- COVID Relief Circus. The pending COVID relief bill was an entire ride this week, I tell you what. Around this time last week, the House and the Senate both passed a final compromise version of relief legislation. Like people who expect rational thought from their fellow humans, leadership on both sides assumed that Treasury Secretary Steven Mnuchin’s active participation in the negotiations meant that the White House was agreeing to the deal. This turned out to be a tactical error, as Trump promptly refused to sign the bill–blaming the amount of stimulus payment, but I suspect the provision ending surprise medical billing was his actual problem here. Since Trump took to twitter to demand $2,000 stimulus payments, House Democrats put forward an existing bill that did exactly that. Mitch McConnell, of course, was having none of that, and House GOP blocked the new bill on Thursday. Trump let unemployment benefits expire on Saturday before finally signing the dang bill on Sunday night to avoid a government shutdown. The whole thing mostly only hurt his own political party right before Georgia’s elections, and the House is still planning to vote on $2,000 stimulus payments even though he relented.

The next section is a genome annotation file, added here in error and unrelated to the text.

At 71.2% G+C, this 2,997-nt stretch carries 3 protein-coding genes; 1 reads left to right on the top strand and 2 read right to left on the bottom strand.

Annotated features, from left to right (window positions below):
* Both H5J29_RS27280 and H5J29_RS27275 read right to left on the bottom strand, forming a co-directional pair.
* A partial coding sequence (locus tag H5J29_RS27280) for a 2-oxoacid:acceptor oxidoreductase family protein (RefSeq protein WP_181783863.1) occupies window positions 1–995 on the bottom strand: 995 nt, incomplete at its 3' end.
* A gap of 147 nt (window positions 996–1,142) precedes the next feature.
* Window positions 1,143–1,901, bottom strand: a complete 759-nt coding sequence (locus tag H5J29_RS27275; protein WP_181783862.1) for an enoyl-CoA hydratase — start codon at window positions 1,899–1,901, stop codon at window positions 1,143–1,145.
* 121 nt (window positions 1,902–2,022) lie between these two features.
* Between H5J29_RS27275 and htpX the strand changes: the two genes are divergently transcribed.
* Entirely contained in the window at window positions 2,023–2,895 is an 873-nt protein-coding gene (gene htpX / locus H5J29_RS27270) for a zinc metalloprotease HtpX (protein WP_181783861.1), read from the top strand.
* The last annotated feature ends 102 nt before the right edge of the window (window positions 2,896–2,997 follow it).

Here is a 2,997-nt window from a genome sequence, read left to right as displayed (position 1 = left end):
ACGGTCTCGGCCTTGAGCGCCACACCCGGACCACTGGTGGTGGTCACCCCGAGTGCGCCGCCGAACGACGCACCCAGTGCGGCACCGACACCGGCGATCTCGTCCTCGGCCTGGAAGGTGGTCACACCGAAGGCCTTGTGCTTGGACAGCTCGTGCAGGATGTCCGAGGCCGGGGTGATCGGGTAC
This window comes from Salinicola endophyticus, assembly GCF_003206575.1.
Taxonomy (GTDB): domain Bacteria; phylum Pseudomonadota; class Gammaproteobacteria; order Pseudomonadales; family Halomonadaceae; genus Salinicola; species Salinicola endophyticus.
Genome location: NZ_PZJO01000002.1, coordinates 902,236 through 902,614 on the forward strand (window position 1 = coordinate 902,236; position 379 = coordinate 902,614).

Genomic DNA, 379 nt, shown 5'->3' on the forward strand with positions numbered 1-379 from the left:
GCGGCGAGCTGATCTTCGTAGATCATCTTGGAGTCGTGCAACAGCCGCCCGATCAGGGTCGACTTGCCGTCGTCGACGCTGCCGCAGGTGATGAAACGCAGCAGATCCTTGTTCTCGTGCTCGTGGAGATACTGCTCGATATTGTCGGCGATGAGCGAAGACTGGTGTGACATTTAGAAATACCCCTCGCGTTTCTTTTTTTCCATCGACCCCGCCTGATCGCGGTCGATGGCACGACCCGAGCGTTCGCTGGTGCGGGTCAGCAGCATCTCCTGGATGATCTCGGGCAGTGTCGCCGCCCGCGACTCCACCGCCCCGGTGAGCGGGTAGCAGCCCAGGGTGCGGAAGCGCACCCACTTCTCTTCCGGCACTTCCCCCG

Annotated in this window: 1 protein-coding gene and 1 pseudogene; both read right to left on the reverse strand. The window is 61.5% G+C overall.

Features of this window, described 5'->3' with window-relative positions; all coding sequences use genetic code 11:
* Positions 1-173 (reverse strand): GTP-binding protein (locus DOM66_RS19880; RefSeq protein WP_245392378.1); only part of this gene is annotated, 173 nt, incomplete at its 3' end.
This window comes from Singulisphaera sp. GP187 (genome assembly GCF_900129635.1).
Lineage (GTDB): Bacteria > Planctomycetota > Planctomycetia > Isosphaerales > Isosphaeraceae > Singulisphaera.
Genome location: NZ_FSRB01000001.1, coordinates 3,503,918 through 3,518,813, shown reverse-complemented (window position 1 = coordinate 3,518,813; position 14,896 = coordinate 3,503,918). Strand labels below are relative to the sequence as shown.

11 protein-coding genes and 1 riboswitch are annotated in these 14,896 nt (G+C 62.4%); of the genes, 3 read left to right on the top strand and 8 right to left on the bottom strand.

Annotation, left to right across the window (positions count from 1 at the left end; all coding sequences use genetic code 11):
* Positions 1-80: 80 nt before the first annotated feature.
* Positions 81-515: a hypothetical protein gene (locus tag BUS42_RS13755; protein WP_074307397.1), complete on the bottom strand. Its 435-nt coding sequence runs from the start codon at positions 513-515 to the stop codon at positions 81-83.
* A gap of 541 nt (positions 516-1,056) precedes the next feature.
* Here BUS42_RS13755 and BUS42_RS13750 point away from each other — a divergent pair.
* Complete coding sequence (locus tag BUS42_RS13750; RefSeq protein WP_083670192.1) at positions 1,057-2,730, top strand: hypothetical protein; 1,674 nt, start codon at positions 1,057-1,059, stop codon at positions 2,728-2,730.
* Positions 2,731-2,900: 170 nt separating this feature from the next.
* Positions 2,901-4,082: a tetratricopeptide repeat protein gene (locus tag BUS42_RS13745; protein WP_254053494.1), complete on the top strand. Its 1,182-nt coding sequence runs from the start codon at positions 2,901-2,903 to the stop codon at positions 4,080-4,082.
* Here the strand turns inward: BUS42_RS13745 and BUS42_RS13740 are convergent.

- Beg Your Pardon. As was foretold by prophecy, Trump issued a bunch of pardons leading up to the holiday, and thanks, I hate it. Most of the 15 people he pardoned on Tuesday were high-profile sycophants, people who were convicted of public corruption, or both, which is hardly surprising. But in a particularly galling move, he also pardoned the Blackwater Four, who were military vets working as contractors in Iraq convicted of the unprovoked killing of seventeen civilians while there. Then on Wednesday, he pardoned another 29 people, and most of them were personal friends, underlings, or both as well. At the time that I type this, he has personally intervened for five different people involved in the Russia investigation, three Republican officials, one family member, and six officials accused of wrongful killings. It’s traditional for a President to pardon people in their last few weeks in office, but it’s also hard to overstate how incredibly not normal these pardons are.
Your “Normal” Weird:
- Other Ridiculous Veto News. Speaking of refusing to sign things, Trump also formally vetoed his own defense’s spending budget this week because the bill didn’t repeal online liability protections for companies like Facebook and Twitter. At the time that I type this, the House has already overwhelmingly voted to override his veto, and the Senate is expected to go the same way.